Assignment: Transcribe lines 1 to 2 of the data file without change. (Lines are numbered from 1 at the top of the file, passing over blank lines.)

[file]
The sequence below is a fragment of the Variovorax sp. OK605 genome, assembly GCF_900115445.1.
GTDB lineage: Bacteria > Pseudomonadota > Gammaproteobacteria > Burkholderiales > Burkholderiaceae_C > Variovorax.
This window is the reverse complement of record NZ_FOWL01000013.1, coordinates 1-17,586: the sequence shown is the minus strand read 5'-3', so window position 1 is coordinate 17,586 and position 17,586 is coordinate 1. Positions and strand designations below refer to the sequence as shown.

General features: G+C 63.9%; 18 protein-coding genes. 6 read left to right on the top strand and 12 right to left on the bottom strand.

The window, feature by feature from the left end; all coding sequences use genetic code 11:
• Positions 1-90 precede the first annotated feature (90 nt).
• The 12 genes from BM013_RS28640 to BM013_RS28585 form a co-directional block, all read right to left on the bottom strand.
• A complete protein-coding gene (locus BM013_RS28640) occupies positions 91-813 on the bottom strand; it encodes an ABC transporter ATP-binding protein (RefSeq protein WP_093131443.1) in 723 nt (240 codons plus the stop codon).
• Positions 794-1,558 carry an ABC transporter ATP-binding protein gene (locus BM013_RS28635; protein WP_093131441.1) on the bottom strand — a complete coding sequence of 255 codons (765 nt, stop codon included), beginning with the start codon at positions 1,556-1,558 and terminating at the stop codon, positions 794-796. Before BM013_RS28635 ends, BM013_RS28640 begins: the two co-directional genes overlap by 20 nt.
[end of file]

The sequence below is a fragment of the Variovorax sp. OK605 genome, assembly GCF_900115445.1.
GTDB lineage: Bacteria > Pseudomonadota > Gammaproteobacteria > Burkholderiales > Burkholderiaceae_C > Variovorax.